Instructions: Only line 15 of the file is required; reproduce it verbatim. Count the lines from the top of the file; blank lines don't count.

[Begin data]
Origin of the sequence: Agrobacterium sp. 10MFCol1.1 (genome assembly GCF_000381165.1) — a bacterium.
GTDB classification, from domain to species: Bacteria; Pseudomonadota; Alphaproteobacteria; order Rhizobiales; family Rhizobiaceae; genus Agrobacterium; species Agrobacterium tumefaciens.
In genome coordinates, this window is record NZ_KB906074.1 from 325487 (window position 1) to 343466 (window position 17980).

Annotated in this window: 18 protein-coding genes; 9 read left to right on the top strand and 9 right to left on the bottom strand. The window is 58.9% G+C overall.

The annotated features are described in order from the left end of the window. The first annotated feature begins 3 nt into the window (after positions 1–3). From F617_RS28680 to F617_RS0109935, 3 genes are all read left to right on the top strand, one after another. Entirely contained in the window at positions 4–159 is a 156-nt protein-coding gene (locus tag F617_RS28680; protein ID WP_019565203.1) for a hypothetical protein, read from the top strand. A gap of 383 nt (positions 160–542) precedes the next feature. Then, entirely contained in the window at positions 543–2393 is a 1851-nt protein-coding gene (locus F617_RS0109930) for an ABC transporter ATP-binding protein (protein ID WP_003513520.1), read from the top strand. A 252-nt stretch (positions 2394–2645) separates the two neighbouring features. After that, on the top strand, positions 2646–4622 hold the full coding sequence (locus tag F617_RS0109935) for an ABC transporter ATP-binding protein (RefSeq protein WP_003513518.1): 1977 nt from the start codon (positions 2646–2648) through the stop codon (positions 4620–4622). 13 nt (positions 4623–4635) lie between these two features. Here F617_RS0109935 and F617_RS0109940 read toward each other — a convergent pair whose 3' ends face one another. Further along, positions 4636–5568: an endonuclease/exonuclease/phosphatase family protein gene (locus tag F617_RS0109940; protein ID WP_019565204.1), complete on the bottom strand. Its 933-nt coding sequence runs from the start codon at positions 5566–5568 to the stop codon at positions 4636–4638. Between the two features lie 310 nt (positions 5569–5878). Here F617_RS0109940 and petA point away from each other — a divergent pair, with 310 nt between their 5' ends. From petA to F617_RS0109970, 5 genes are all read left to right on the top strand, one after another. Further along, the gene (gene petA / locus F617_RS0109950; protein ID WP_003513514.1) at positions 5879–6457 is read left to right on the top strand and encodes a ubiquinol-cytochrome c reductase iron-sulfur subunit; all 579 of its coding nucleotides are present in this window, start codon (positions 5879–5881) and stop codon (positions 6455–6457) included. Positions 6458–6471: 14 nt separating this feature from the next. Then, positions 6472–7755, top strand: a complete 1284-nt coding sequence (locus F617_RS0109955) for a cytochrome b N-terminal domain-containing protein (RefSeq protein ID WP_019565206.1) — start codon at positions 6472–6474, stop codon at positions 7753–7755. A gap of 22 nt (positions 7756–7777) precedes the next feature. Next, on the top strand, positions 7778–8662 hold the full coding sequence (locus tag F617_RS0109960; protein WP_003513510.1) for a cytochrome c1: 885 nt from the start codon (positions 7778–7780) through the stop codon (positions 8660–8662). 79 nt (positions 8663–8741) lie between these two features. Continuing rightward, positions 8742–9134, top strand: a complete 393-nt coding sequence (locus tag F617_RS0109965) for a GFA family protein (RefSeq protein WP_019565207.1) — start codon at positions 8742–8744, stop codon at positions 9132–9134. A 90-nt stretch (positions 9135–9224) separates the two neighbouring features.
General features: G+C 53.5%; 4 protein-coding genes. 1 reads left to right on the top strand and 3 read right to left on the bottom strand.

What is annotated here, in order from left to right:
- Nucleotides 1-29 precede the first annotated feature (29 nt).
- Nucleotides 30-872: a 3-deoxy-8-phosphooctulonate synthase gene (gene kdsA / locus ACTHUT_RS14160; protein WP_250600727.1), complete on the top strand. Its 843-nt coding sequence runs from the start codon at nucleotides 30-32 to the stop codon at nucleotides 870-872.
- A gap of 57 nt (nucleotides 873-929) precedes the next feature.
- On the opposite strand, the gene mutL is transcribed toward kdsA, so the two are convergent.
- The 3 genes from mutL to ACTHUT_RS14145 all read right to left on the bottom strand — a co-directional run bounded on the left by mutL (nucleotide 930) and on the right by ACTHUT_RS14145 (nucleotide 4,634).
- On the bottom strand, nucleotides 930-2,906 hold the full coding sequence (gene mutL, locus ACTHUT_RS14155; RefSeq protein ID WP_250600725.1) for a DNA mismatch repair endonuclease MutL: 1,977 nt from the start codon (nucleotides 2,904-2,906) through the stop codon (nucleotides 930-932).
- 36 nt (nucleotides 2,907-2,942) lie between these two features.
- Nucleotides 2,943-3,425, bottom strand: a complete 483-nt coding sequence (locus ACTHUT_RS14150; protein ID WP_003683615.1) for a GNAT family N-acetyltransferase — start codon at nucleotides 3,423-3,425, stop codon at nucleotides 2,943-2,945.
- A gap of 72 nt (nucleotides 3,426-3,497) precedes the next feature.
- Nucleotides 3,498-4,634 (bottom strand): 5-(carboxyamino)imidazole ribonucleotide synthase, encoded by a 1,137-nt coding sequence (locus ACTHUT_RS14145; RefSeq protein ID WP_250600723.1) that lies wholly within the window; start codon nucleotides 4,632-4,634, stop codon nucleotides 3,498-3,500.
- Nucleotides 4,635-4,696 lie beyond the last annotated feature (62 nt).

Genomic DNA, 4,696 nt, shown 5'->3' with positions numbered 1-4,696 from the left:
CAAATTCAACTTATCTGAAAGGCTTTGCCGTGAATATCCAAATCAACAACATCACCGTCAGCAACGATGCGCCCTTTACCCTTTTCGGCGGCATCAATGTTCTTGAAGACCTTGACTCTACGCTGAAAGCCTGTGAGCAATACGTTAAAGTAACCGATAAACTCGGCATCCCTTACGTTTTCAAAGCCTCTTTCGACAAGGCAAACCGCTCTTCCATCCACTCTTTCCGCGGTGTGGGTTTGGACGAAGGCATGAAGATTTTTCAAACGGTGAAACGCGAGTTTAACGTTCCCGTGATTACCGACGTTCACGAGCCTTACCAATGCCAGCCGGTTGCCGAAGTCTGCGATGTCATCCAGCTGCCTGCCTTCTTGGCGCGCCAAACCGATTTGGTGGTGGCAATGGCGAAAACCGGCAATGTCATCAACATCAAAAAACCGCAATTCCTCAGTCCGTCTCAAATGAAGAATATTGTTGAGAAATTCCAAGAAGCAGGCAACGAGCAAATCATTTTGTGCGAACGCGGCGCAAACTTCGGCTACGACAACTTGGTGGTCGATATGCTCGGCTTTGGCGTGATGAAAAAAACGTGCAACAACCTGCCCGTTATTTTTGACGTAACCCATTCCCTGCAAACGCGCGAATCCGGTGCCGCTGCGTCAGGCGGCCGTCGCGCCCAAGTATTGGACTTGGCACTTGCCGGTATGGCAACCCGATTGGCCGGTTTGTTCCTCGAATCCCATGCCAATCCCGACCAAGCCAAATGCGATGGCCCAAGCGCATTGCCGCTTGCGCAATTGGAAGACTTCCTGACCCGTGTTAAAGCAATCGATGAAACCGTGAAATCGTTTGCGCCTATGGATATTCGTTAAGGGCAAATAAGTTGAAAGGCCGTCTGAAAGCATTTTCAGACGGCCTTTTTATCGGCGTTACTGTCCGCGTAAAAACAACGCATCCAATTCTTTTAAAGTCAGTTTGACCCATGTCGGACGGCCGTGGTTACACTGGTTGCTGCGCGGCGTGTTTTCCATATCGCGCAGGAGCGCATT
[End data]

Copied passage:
- Nucleotides 2,943-3,425, bottom strand: a complete 483-nt coding sequence (locus ACTHUT_RS14150; protein ID WP_003683615.1) for a GNAT family N-acetyltransferase — start codon at nucleotides 3,423-3,425, stop codon at nucleotides 2,943-2,945.